The Power Of A Good Night’s Sleep

Feb 24, 2021

The Power Of A Good Night’s Sleep

I was on a Zoom call last night with a potential client and we were talking about the major issue affecting her life, which was chronic sleep disturbance. This is one of the most common symptoms that I see in my work with stressed-out professionals and business owners and she was no different.

Common Findings

We do see variations in how sleep disturbances present themselves but there are similarities in the vast majority of them, so I just wanted to spend some time breaking this down for you, my lovely readers. For most people, come the end of a busy day, a feeling of being tired will cause them to naturally drift off once in bed. But it’s later in the night when things get really difficult.

An Unwanted Wakey Wakey Time

The classic issue that I see again and again is that, after perhaps 3 – 4 hours of sleep, we can suddenly find ourselves awake and find returning to sleep a difficult task to manage.

What follows can be several hours of tossing and turning without any return to sleep, or continued short bursts of sleep followed by wakeful periods. For one or two nights this is completely fine and pretty much to be expected if we are going through a short-term stressful situation. But once this starts to occur for more than a few nights each month, you’ve got yourself a chronic sleep problem.

It’s A Real Problem

It’s tempting to think “ah, well, it’s only a little disruptive sleep” but the impact of long-term sleep interruption is potentially very damaging. To start with we start the day with an energy deficit. Sleep is a powerful process where our bodies can begin to regulate, repair and regenerate. We process the past waking day and attempt to get the rest necessary for the next one. When we don’t sleep well we are already behind the curve and if we stack night after night of disturbed sleep on top of each other then we find ourselves with a problem on our hands. We tend to be short-tempered, lack motivation and reach for caffeine or sugary food to keep us going. We can get brain fog, losing clarity of thought and becoming more stressed out by simple tasks.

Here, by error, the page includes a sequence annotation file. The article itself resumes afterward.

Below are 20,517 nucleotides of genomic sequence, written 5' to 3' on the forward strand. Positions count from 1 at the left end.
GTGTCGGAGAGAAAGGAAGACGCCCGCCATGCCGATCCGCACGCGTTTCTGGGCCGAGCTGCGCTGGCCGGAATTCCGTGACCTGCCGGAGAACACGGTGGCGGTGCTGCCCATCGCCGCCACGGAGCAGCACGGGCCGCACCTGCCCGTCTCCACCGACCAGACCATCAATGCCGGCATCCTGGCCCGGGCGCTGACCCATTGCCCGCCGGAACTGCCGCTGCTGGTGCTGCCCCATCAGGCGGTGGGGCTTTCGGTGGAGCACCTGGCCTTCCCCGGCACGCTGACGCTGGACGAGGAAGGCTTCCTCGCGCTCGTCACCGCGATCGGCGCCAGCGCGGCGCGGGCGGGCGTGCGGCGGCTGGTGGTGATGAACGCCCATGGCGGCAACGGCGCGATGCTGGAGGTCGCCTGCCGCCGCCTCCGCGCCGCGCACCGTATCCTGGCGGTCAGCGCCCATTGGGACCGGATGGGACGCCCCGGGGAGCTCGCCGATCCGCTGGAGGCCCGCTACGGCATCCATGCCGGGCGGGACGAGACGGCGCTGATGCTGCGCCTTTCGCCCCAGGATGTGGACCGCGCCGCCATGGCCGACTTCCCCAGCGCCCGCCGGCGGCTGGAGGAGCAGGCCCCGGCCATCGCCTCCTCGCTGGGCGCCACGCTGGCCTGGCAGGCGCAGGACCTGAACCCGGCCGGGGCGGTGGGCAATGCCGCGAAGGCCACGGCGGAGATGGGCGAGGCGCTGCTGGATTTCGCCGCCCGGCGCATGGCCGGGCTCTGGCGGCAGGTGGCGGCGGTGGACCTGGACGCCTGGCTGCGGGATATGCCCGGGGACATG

The Cascade Effect

This has a cascade effect on our bodies, causing increased heart rate, upping our respiration and generally moving into fight/ flight mode. For every hour that we are in fight/ flight we are releasing glucocorticoids including cortisol and adrenaline which will only mean that we will struggle for sleep again later that night, should we fail to move out of the stress response and into rest and repair.

Oh, The Irony!

The other problem is that the less we sleep, the more we worry about not sleeping, causing a negative feedback loop where we don’t sleep because we are worried about not being able to sleep! We all know that the thoughts we have in a dark room in the middle of the night are often far more dramatic than ones we might have during the waking day and we can end up becoming more anxious about situations that might not be as bad as they seem at 3 am. All of this adds up to a pretty miserable situation. But there are definitely ways to help alleviate this problem and, best of all, some of them are relatively simple to accommodate into normal


Lower Your Stress Response

Firstly we need to get out of the constant fight/ flight hyperarousal states – and for those of you reading these posts over the past year or two will know my love of breathwork to counter stress. Circular, or box, breathing is a powerful tool that tells the body to relax and move us out of the adrenaline and cortisol response that can cause sleep problems when continually on. There are many meditative practices that can lower the stress response and promote relaxation, with lots of the apps out there having meditations aimed solely at getting you into a sleep state. Exercise is a great tool for improving sleep as well, first by helping you burn off some of the effects of adrenaline and cortisol and secondly by promoting a feeling of well-being through the release of endorphins.


Finally, I always recommend the 10,3,2,1 approach for anyone struggling with sleep issues.

Ten hours before bed – no more caffeine.

Three hours before bed – no more alcohol.

Two hours before bed – no more food.

And one hour before bed – no more blue light.

The last one is particularly relevant and the recent research into blue light, our eyes, our nervous system and sleep cycles is so overwhelmingly in favour of reducing blue light that we’d all do well to think long and hard about how much we use screens in our lives generally. Anyway, that’s all for another day. For now, if you’re struggling with your sleep, try to take on board some of what I have mentioned above.

Why Not Get On A Call With Me Soon?

As always, should you be struggling with all the curve balls life might be throwing your way and you’re fed up and want a change, you’d do a lot worse than to jump on a call with me and get some clarity about just what you can do to help yourself move powerfully forward. These calls are complimentary, last about an hour and will definitely be the best hour you’re likely to spend before your Zoom office Christmas party. 2020 eh, just a weird year.

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Look forward to speaking to some of you soon.